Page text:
January 01, 2008

First Post - The Past

"So Cameron, have you blogged yet?" I said yesterday, knowing full well that I hadn't either. So here goes, the first post.

People keep asking me, why Paisley - Peking? Why go to China? And why go by buggy? So here's why.

For years I've been dreaming of the great overland journey, I've looked at maps, read travel books, and watched Ewan & Charlie's Long Way Round till the DVD's almost worn out. I thought about trying for the first car across the Bering Straits, looked at amphibious vehicles from strange Russian makers, but decided I didn't want to freeze to death somewhere in the Arctic seas. Then one day I spotted China.

China, land of mystery, still hugely unseen by westerners outside the cities, a place of mystery to me. I've seen pictures of the Great Wall, the Forbidden City, the Terracotta Warriors, but that's almost all. So China became my new dream destination, to unlock just a few of its secrets, and experience its culture, in this period of rapid change.

So the trip began to form. Chatting to my friend Ruth (founder of Sanctuary) she told me about her friend Cameron Stout, well known for being the last sensible winner of Big Brother, but little known as being another crazy traveller. E-mails flew (and bounced), MSN chats popped up, and Paisley - Peking was born.

Why buggies? My fault again, I think. I'd started off planning to use the little Fiat Panda 4x4. I reckoned this was a great combination of silly tiny car and great off road abilities, but then one day I stumbled across the Quadzilla buggy on the web. I just knew we had to use them. With their chunky tires and nippy Piaggio engines they're almost unstoppable off-road, their open design lets you be as much a part of the place as you can be, smelling the air, feeling the wind on your face, and no-one has driven one that far, yet.

And that's it: Paisley - Peking, two blokes, two buggies, to Beijing.


Robert said...

There are a few problems I can see with these buggies:

Do you think those buggies will actually get you all the way to Bejing? If you have a breakdown you'll be a lot more stuck for spare parts than you would be with a Panda. Have they been used over long range before? They probably aren't designed for long range and reliability as the Panda will be.

No weather protection. Sounds cool but when it comes down to it I can see snow (in the mountains?) and heavy rain becoming issues. Will the buggy and yourselves stand up to it?

Security? Can you walk away from the vehicle without it and your luggage going walkies?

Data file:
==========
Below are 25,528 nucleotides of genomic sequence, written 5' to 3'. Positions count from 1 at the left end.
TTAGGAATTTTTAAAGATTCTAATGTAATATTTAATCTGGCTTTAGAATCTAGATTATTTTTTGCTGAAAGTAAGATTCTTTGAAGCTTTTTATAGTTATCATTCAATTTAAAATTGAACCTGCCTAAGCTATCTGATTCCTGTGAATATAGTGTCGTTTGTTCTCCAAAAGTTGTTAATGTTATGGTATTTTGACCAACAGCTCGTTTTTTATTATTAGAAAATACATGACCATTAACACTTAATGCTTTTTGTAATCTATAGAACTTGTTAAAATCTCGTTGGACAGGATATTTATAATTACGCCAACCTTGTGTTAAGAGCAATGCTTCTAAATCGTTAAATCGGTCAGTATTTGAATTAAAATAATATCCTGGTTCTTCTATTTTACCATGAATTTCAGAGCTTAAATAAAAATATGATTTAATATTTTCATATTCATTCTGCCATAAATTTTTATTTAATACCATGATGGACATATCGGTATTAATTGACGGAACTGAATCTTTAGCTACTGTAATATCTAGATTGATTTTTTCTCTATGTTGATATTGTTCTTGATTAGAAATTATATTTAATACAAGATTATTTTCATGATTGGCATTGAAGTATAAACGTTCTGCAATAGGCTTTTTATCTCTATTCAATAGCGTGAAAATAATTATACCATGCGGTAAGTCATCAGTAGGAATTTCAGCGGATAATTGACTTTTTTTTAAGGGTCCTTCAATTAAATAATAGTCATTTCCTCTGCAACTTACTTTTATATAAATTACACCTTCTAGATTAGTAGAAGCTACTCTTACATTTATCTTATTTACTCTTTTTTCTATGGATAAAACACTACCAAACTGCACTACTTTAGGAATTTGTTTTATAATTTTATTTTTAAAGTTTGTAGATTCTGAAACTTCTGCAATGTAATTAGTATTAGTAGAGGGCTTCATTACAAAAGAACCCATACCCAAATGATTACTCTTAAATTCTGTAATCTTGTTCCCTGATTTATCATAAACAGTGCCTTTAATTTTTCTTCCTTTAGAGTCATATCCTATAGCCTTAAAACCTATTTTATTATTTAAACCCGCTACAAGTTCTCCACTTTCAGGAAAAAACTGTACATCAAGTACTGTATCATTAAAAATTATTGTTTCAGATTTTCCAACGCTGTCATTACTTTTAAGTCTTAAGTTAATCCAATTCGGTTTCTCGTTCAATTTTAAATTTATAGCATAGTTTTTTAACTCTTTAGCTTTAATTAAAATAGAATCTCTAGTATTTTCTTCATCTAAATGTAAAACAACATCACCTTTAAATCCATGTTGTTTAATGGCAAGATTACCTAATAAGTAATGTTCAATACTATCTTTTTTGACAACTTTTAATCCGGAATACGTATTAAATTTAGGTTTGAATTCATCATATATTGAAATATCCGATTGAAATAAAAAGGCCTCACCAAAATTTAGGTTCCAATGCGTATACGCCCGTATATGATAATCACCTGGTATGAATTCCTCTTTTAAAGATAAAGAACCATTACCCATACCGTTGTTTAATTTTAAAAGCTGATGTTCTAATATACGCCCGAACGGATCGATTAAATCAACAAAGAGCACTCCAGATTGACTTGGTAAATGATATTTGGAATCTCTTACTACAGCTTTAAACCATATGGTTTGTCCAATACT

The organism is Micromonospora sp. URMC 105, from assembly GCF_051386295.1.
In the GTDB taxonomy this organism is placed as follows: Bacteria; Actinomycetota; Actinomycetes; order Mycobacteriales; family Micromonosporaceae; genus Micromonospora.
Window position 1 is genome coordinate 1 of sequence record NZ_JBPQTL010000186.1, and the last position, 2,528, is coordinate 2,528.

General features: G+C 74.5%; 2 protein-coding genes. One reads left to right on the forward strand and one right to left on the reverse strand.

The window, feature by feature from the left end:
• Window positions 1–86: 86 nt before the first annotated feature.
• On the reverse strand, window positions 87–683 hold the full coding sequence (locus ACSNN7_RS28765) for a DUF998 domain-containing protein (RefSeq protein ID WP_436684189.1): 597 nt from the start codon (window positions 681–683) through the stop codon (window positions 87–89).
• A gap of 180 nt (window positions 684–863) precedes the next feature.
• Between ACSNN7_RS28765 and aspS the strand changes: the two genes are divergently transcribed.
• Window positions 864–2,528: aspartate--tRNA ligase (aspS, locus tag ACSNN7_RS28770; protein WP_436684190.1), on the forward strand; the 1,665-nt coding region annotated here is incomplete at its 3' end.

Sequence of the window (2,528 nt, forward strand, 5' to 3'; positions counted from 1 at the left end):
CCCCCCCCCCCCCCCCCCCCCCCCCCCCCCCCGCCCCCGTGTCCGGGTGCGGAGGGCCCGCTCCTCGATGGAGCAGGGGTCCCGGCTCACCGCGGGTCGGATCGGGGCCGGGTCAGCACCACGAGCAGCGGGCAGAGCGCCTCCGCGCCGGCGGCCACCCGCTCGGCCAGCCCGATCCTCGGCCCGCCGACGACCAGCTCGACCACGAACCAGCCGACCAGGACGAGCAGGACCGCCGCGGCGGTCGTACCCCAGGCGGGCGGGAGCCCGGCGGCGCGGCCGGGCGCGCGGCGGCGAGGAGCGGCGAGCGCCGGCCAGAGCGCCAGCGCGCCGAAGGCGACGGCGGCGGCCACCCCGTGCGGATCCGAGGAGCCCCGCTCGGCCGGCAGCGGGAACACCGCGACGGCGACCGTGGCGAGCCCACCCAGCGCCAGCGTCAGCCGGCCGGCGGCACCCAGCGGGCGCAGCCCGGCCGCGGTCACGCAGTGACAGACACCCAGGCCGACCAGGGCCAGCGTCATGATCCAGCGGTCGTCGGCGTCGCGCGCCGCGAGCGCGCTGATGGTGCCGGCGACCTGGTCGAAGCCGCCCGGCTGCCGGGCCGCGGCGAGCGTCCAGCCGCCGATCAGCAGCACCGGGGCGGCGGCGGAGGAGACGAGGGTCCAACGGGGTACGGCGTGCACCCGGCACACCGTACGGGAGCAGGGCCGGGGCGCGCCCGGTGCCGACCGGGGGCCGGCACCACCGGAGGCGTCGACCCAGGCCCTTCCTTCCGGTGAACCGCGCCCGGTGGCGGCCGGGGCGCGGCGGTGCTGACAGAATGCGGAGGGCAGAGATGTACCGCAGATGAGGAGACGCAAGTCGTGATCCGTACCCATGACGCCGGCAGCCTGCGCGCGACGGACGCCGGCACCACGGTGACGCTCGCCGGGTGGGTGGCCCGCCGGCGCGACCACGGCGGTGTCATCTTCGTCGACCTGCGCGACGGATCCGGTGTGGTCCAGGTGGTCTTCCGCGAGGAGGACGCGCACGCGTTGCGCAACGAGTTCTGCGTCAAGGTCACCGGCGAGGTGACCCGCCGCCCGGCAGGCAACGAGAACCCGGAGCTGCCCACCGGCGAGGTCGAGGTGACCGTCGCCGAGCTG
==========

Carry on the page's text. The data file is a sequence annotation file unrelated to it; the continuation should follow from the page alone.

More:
Maximum speed of the buggy will vary dependent on model, load and other conditions but may not achieve the minimum motorway speed. In the UK minimum speed is (generally) 50 mph. The one in the video, the oxocart 500, manages 90 kph (55.9 mph) top speed which means it will probably struggle sometimes.

Fuel consumption is likely to be poor so you'll have to carry more.

I don't want to be a spoilsport but I think you guys should consider these things.

Hope you have an amazing trip!

God bless,

Alex said...

Robert, thanks for the comments, and yes I'd thought of some of those too.

Spares: The PGOs actually have dealers in all the countries we're passing through apart from Mongolia, and no-one seems to have dealers there. Admittedly they're not round every corner like Fiat's might be, but then again there's far less to go wrong on the buggy, no computers, no ABS, or ESP or RAC, all you need is a guy with a welder and some spanners. So it's swings and roundabouts, but they should be fine.

Distance: True, no-one's driven one that far before, but as the engine and transmission are straight out of sundry Piaggio scooters, they'll have been well used and abused in other applications, I'm sure.

Speed: The PGOs have a top (restricted speed) of about 55mph, but de-restricted they're up to 75+. That's nt to say we'd EVER de-restrict them in Europe where it's a no-no. Then again, there's really not much in the way of motorway on our itinerary, and part of the journey will be to see things. I reckon as well that once off-road they're actually faster than a Panda, because they're tougher.

Protection: I tend to think of them more as four-wheeled motorbikes, so we'll need to clothe ourselves appropriately and treat our luggage in the same way. They're as secure as a bike, and at least being that much bigger you can't just lift the thing up and take it away.

But yes, it'll be a challenge, but that's part of the adventure at least for me.

Anonymous said...

Little late but I think your trip is awesome. I found about this from your post on another the forum (the PRC).

Last yr a Candian couple rode Polaris ATVs from Qubec to the Baja tip and did quiet well, however remote some of their trip was I don't think it will be as remote as Mongolia.

To me this buggy seems alittle "light" duty, and you may end up fixing it more often then not expecially if the trail gets rocky.

I think your later decision to go the Polaris RZR S is the right Idea.

I remember a few yrs ago a french couple rode Bombardia ATVs on a simialar trip but near the distance or time. If I remember it was a week long trip along the china/mongolia borders. I read about it in a outdoor mag a few yrs ago. I alway thought that would be cool.

Good luck, I'll be watching.


lloyd said...

Dude, good luck.
i did the mongol rally in 2006, it blew my mind, as your adventure will you. JUST DO IT. Just be as best prepared as you can. parts are gonna be your problem, I bust 3 wheels on a fiesta in Kasakstan alone.
Visa's will also all br needed before setting off, all russian boarder crossings take minimum 8hrs, and they arent easy, one document outta place and your and your in the shit.

A good tent and ground sheet, we slept in cafe's most nights in the wilderness, buy the owners a bottle of their own Wodka and they let you do anything.